Chromatin immunoprecipitation (ChIP)
The chondrocytes were fixed in 1% formaldehyde for 10 min at room temperature for cross-linking between the intracellular DNA and protein when the cell confluence reached 70–80%. The cross-linked DNA and protein were randomly broken into fragments of appropriate sizes by ultrasonic treatment. The fragments were centrifuged at 30,237×g at 4 °C, after which the supernatant was collected in three tubes, which were supplemented with positive control antibody (RNA polymerase II), NC antibody (normal mouse antibody against IgG, ab10948, dilution ratio of 1:100, Abcam Inc., Cambridge, UK), and the target protein-specific mouse monoclonal antibody to DNA Methyltransferase 1 (DNMT1) (ab13537, dilution ratio of 1:100, Abcam Inc., Cambridge, UK), and rabbit polyclonal antibody to DNMT3A (ab2850, dilution ratio of 1:100, Abcam Inc., Cambridge, UK) and DNMT3B (ab2851, dilution ratio of 1:100, Abcam Inc., Cambridge, UK) for incubation at 4 °C overnight. The endogenous DNA-protein complex was precipitated with Protein Agarose/Sepharose. After transient centrifugation, the supernatant was removed, the nonspecific complex was washed and the cross-link was broken at 65 °C overnight. The DNA fragments were purified and recycled by phenol/chloroform extraction. The enrichment of TIMP-3 promoter fragments binding to DNMT1, DNMT3A, and DNMT3B was tested using specific primers of the TIMP-3 gene promoter region (Table 3) .
RNA immunoprecipitation (RIP) assay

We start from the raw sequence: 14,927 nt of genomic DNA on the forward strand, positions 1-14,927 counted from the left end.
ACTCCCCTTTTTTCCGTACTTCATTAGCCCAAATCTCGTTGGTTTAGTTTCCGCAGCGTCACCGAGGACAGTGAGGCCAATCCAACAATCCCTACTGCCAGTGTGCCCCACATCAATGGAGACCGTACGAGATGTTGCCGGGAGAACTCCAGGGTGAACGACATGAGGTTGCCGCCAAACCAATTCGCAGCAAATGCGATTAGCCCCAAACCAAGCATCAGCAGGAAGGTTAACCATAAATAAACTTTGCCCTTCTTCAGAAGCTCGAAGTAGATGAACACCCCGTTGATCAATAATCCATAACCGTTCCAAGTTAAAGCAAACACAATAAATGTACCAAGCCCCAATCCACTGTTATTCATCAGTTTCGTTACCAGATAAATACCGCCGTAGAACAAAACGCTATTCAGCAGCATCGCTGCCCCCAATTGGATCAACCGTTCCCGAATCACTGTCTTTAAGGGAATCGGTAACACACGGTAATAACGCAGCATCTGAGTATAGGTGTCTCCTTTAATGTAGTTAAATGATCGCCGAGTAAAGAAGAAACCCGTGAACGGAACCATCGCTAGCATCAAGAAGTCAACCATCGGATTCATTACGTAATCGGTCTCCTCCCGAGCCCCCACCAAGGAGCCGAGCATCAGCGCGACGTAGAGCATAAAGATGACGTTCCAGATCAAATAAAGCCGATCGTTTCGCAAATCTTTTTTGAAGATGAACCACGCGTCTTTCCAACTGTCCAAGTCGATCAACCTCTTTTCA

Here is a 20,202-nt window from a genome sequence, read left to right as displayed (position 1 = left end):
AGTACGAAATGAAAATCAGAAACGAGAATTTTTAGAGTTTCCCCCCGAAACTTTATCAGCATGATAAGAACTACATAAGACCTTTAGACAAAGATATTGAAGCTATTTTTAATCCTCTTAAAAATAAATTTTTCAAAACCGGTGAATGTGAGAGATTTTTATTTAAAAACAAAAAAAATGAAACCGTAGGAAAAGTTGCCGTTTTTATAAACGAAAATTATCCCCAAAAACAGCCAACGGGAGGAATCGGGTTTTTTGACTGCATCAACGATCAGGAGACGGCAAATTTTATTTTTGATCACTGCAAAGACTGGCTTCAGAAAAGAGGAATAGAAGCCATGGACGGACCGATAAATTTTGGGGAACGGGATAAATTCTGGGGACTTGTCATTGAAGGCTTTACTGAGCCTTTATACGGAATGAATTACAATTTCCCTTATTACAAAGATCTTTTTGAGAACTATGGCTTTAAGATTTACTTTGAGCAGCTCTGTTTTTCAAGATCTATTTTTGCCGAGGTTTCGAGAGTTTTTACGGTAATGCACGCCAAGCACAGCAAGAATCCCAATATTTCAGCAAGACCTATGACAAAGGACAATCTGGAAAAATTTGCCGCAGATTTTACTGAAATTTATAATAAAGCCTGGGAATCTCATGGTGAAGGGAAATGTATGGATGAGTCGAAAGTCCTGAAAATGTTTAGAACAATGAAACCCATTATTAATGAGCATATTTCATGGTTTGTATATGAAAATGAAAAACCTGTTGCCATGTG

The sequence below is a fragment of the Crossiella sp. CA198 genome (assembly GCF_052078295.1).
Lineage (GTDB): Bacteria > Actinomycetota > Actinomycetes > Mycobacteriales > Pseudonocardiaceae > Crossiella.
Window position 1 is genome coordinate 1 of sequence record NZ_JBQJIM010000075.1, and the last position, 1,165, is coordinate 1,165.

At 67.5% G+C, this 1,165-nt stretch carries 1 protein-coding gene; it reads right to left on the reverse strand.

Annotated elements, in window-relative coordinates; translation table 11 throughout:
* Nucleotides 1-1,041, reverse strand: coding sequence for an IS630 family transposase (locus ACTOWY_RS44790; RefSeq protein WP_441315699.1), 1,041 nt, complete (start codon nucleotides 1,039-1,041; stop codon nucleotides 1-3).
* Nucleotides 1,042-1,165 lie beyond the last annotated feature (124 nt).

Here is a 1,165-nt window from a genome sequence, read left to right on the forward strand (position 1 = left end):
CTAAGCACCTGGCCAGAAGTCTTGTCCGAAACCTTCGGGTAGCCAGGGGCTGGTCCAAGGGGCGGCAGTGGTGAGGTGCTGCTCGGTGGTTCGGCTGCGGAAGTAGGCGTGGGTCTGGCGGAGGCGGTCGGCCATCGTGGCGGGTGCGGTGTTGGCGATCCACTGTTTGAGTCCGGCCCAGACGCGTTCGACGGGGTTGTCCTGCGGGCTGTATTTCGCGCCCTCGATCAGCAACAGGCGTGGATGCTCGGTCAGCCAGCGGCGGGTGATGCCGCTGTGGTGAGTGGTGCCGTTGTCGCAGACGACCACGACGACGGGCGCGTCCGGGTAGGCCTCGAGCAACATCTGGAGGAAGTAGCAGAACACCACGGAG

RIP kits (Merck Millipore, Billerica, MA, USA) were employed to detect the binding of lncRNA XIST to DNMT1, DNMT3A, and DNMT3B protein, respectively. The cells were lysed using a RIPA lysate buffer (P0013B, Beyotime Biotechnology Co., Shanghai, China) for 5 min on an ice bath, with the supernatant collected by means of centrifugation. Afterwards, the cell extracts were incubated with antibodies for co-precipitation. A total of 50-μL magnetic beads were selected for each reaction system of co-precipitation and re-suspension was carried out in 100 μL RIP Wash Buffer. Next, 5 μg antibody was supplemented to the samples for incubation based on grouping. The mixture of magnetic beads and antibody was re-suspended in 900 μL RIP Wash Buffer, and 10 μL cell extracts were added for incubation at 4 °C overnight. Subsequently, the cell samples were placed on a magnet base in order to collect the compound of magnetic beads and antibody. The samples were treated with protease K for RNA extraction, which were stored for subsequent RT-qPCR. The antibodies used for RIP assay, which included the mouse monoclonal antibody to DNMT1 (ab13537, dilution ratio of 1:100, Abcam Inc., Cambridge, UK), and rabbit polyclonal antibody to DNMT3A (ab2850, 1:100, Abcam Inc., Cambridge, UK), and DNMT3B (ab2851, dilution ratio of 1:100, Abcam Inc., Cambridge, UK), were added for incubation at room temperature for 30 min. IgG (ab109489, dilution ratio of 1:100, Abcam Inc., Cambridge, UK) was used as a NC .